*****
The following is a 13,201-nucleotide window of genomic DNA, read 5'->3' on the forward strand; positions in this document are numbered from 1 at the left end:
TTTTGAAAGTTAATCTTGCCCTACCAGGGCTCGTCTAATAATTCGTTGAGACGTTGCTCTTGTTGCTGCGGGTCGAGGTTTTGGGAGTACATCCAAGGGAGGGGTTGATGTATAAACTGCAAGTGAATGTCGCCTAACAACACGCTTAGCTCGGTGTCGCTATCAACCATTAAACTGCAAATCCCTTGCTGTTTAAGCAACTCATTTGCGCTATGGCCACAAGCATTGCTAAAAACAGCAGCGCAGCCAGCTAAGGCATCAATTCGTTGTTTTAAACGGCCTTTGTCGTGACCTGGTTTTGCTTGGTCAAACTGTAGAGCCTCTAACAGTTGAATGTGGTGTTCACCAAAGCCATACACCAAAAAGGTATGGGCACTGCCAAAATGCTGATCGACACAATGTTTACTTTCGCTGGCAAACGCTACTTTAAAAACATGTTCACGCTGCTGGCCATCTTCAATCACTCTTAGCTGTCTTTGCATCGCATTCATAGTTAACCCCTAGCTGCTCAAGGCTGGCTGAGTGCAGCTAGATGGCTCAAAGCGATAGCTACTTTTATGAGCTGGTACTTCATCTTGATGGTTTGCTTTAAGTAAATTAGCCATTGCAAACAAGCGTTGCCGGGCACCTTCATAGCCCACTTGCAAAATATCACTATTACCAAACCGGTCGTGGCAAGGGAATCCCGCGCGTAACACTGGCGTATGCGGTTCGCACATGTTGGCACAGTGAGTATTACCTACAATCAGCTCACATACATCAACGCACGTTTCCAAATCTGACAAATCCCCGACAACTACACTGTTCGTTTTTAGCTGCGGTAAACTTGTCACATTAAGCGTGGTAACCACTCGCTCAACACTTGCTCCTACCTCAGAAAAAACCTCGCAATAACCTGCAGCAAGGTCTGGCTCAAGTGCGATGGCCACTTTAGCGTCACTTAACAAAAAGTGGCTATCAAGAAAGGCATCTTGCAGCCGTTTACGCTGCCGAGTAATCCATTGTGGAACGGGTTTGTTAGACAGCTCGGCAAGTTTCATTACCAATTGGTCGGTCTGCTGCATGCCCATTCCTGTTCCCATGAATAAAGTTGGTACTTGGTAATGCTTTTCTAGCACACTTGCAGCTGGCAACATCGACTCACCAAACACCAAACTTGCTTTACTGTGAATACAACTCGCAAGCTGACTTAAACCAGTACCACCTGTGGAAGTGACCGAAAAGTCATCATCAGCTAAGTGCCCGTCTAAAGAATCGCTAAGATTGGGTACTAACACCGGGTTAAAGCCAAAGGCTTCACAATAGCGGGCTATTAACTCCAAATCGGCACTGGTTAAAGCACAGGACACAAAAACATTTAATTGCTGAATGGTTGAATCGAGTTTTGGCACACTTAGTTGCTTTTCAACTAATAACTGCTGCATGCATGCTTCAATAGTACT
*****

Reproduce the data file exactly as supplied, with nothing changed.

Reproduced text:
The following is a 13,201-nucleotide window of genomic DNA, read 5'->3' on the forward strand; positions in this document are numbered from 1 at the left end:
TTTTGAAAGTTAATCTTGCCCTACCAGGGCTCGTCTAATAATTCGTTGAGACGTTGCTCTTGTTGCTGCGGGTCGAGGTTTTGGGAGTACATCCAAGGGAGGGGTTGATGTATAAACTGCAAGTGAATGTCGCCTAACAACACGCTTAGCTCGGTGTCGCTATCAACCATTAAACTGCAAATCCCTTGCTGTTTAAGCAACTCATTTGCGCTATGGCCACAAGCATTGCTAAAAACAGCAGCGCAGCCAGCTAAGGCATCAATTCGTTGTTTTAAACGGCCTTTGTCGTGACCTGGTTTTGCTTGGTCAAACTGTAGAGCCTCTAACAGTTGAATGTGGTGTTCACCAAAGCCATACACCAAAAAGGTATGGGCACTGCCAAAATGCTGATCGACACAATGTTTACTTTCGCTGGCAAACGCTACTTTAAAAACATGTTCACGCTGCTGGCCATCTTCAATCACTCTTAGCTGTCTTTGCATCGCATTCATAGTTAACCCCTAGCTGCTCAAGGCTGGCTGAGTGCAGCTAGATGGCTCAAAGCGATAGCTACTTTTATGAGCTGGTACTTCATCTTGATGGTTTGCTTTAAGTAAATTAGCCATTGCAAACAAGCGTTGCCGGGCACCTTCATAGCCCACTTGCAAAATATCACTATTACCAAACCGGTCGTGGCAAGGGAATCCCGCGCGTAACACTGGCGTATGCGGTTCGCACATGTTGGCACAGTGAGTATTACCTACAATCAGCTCACATACATCAACGCACGTTTCCAAATCTGACAAATCCCCGACAACTACACTGTTCGTTTTTAGCTGCGGTAAACTTGTCACATTAAGCGTGGTAACCACTCGCTCAACACTTGCTCCTACCTCAGAAAAAACCTCGCAATAACCTGCAGCAAGGTCTGGCTCAAGTGCGATGGCCACTTTAGCGTCACTTAACAAAAAGTGGCTATCAAGAAAGGCATCTTGCAGCCGTTTACGCTGCCGAGTAATCCATTGTGGAACGGGTTTGTTAGACAGCTCGGCAAGTTTCATTACCAATTGGTCGGTCTGCTGCATGCCCATTCCTGTTCCCATGAATAAAGTTGGTACTTGGTAATGCTTTTCTAGCACACTTGCAGCTGGCAACATCGACTCACCAAACACCAAACTTGCTTTACTGTGAATACAACTCGCAAGCTGACTTAAACCAGTACCACCTGTGGAAGTGACCGAAAAGTCATCATCAGCTAAGTGCCCGTCTAAAGAATCGCTAAGATTGGGTACTAACACCGGGTTAAAGCCAAAGGCTTCACAATAGCGGGCTATTAACTCCAAATCGGCACTGGTTAAAGCACAGGACACAAAAACATTTAATTGCTGAATGGTTGAATCGAGTTTTGGCACACTTAGTTGCTTTTCAACTAATAACTGCTGCATGCATGCTTCAATAGTACT